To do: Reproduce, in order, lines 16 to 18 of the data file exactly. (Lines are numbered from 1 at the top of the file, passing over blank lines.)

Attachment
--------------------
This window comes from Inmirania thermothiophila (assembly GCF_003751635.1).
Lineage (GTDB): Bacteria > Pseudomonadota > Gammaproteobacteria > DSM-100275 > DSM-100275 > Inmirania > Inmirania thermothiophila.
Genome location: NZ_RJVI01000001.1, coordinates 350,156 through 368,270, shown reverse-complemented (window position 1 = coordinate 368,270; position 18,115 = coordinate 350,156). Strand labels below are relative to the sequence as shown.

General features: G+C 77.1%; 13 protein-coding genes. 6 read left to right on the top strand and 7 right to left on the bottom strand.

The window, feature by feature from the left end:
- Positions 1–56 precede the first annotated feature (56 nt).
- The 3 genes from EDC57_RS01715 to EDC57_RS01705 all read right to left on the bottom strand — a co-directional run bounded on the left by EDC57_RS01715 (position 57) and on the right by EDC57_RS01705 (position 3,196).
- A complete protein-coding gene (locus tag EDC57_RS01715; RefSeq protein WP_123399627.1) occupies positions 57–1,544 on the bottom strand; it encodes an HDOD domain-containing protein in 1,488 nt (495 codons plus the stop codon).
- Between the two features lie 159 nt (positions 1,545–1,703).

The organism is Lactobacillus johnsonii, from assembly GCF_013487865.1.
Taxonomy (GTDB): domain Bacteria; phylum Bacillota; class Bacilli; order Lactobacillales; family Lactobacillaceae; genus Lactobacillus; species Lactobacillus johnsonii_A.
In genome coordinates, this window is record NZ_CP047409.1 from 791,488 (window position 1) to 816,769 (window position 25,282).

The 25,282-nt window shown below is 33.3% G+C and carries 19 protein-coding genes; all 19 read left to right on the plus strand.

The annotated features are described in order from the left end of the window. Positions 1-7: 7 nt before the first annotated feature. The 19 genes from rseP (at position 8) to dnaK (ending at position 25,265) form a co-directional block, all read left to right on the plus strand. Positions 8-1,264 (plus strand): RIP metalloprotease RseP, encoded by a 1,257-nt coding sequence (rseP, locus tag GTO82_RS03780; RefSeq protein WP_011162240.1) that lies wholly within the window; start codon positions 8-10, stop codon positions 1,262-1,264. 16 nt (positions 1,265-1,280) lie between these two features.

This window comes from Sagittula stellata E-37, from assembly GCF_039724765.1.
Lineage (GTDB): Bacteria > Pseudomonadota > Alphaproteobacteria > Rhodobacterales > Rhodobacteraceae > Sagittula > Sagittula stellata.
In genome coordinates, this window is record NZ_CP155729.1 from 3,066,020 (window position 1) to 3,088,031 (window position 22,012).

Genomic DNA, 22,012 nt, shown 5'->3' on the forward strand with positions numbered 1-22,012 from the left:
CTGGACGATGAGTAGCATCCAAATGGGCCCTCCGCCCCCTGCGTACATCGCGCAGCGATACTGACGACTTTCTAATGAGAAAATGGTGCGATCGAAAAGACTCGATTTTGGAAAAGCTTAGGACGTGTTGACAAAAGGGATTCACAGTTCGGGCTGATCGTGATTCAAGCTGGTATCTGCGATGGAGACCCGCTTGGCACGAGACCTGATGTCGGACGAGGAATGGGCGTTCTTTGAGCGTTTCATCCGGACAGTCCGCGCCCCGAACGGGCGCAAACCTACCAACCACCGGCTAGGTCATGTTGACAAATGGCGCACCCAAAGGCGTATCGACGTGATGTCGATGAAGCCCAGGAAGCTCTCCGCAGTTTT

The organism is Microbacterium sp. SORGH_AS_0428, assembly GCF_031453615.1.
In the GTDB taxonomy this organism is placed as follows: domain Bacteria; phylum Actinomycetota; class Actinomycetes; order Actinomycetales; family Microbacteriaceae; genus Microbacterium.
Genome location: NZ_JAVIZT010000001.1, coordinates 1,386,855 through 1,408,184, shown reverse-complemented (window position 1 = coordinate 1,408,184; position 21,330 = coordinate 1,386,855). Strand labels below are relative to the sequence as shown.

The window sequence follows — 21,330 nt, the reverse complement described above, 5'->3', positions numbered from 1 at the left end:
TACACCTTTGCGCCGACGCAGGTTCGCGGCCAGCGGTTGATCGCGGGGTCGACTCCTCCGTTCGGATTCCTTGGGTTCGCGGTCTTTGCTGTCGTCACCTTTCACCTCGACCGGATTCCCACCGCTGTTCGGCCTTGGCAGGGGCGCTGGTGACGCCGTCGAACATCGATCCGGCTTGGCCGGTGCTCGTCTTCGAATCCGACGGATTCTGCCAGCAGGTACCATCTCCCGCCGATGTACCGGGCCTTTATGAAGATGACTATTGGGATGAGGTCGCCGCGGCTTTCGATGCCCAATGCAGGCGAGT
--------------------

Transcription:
Lineage (GTDB): Bacteria > Pseudomonadota > Alphaproteobacteria > Rhodobacterales > Rhodobacteraceae > Sagittula > Sagittula stellata.
In genome coordinates, this window is record NZ_CP155729.1 from 3,066,020 (window position 1) to 3,088,031 (window position 22,012).

Genomic DNA, 22,012 nt, shown 5'->3' on the forward strand with positions numbered 1-22,012 from the left: